16.2.14 Apollo 13 (AS-508)

Figure 16-2.14. The Service Module of Apollo 13, ripped open by the explosion, is abandoned by the astronauts just before they reenter the Earth’s atmosphere. Detail from photo AS13-59-8501. Whitish marks at top left are marker smudges on the film.


Crew: James Lovell (CDR), Fred Haise (LMP), John Swigert (CMP).

Launch vehicle: Saturn V.

LM: present (LM-7). Weight on Earth: 15,192 kg (33,493 lb).

Lunar orbit: scheduled but replaced by a fly-around, setting the absolute crewed record for distance from Earth at 400,171 km (248,654 miles).

CM and LM call signs: Odyssey, Aquarius.

Launch and return dates: April 11-17, 1970.

Lunar landing date and time: scheduled but not performed.

Lunar landing site: Fra Mauro (not reached).

Number of moonwalks: None. EVAs were scheduled but not performed.

Mission duration: 5 days 22 hours 54 minutes.

Time spent on the Moon: None. Scheduled but not performed.

Number of photographs taken: 604 (none on the Moon). Color TV transmissions were broadcast and color movie footage was shot.

Quantity of Moon rocks: None. Collection was scheduled but not performed.

Rover: none.

Notes: A vital oxygen tank in the Service Module burst at 3:07:53 UTC on April 14, 1970, three days after liftoff from Earth on the way to the Moon, 322,000 kilometers (200,000 miles) from Earth. This depleted dramatically the oxygen reserves and the power available, since Apollo’s fuel cells depended on the tank’s oxygen to generate electricity. The historically famous phrase “Houston, we have a problem” was actually uttered by Swigert as “OK, Houston, we’ve had a problem”; Lovell then repeated “Houston, we’ve had a problem”. The plight of the Apollo 13 astronauts was followed live on TV all over the world.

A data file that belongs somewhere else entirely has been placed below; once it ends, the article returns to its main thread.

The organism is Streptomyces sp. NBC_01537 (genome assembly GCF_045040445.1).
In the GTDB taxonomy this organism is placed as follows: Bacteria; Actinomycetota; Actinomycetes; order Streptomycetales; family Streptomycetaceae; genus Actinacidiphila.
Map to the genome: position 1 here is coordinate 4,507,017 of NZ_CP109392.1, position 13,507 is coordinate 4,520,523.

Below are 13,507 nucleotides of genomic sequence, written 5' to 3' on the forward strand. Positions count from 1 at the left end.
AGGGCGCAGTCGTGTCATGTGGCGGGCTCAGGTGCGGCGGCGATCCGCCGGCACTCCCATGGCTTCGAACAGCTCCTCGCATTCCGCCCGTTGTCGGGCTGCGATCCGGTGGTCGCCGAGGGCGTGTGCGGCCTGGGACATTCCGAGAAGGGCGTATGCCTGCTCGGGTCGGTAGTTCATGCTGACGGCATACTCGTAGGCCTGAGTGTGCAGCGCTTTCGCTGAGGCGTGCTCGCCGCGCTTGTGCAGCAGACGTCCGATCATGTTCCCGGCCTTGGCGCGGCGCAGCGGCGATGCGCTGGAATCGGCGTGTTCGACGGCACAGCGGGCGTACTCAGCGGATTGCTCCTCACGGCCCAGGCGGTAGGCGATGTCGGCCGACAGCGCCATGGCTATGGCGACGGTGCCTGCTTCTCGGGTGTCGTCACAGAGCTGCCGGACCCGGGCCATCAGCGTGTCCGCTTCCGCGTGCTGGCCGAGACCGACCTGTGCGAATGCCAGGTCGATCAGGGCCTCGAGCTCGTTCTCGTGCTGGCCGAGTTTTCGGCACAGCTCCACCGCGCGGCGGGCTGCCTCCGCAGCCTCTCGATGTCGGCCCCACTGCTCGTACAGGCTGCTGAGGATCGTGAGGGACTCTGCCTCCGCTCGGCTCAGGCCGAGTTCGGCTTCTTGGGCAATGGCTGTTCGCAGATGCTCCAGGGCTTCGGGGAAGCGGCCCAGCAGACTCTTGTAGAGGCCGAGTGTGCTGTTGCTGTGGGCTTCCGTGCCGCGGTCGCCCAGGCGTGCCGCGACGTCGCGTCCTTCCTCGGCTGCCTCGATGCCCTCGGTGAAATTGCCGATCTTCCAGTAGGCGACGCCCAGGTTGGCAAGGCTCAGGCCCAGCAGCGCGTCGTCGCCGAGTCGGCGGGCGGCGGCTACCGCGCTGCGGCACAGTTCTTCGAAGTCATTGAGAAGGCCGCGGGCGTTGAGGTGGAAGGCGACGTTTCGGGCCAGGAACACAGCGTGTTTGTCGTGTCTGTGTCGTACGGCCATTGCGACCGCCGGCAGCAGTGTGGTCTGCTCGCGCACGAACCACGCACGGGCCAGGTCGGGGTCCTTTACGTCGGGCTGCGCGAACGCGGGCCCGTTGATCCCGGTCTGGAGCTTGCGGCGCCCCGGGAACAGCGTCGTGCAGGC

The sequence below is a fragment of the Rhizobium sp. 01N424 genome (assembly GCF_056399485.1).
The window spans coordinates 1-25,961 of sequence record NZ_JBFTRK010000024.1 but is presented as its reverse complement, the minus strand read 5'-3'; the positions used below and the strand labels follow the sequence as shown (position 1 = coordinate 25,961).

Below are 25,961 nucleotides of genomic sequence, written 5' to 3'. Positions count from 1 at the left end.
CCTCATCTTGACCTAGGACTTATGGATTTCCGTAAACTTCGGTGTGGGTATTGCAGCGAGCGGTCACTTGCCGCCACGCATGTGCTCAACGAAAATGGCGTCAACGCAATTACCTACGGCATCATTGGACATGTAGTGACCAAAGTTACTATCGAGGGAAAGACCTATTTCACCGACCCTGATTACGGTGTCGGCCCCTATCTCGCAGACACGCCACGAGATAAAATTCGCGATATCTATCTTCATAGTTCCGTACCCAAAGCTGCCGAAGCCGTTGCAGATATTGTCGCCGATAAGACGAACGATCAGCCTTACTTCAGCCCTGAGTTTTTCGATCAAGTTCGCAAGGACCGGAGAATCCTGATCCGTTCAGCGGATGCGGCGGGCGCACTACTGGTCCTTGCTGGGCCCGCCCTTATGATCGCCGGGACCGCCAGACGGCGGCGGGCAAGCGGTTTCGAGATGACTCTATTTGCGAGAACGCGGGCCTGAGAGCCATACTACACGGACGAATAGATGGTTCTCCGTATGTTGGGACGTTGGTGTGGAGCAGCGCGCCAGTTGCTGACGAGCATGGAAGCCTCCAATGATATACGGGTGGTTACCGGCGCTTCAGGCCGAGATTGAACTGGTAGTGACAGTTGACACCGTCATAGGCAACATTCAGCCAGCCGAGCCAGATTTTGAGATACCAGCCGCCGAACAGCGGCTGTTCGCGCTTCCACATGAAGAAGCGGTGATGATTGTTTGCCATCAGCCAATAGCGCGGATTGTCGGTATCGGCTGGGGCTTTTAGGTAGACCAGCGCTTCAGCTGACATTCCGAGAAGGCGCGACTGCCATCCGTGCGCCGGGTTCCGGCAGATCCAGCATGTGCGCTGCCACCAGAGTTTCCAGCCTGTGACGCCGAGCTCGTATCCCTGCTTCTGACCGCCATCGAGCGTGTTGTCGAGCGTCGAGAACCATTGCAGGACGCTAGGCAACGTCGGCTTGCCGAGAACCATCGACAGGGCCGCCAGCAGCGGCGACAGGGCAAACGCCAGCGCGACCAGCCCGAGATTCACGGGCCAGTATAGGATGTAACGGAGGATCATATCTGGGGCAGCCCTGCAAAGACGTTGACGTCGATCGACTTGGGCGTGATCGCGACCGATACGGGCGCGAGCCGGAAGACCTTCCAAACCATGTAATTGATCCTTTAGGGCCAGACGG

To save the astronauts, all the systems of the command module were shut down, producing an intense cold inside the spacecraft, and the Lunar Module’s reserves and engine were used. The emergency trajectory forced Lovell, Haise and Swigert to fly all the way to the Moon, swing around it and then finally fly back to Earth, where they landed, in very poor physical shape but still standing, three days and 15 hours after the beginning of their ordeal.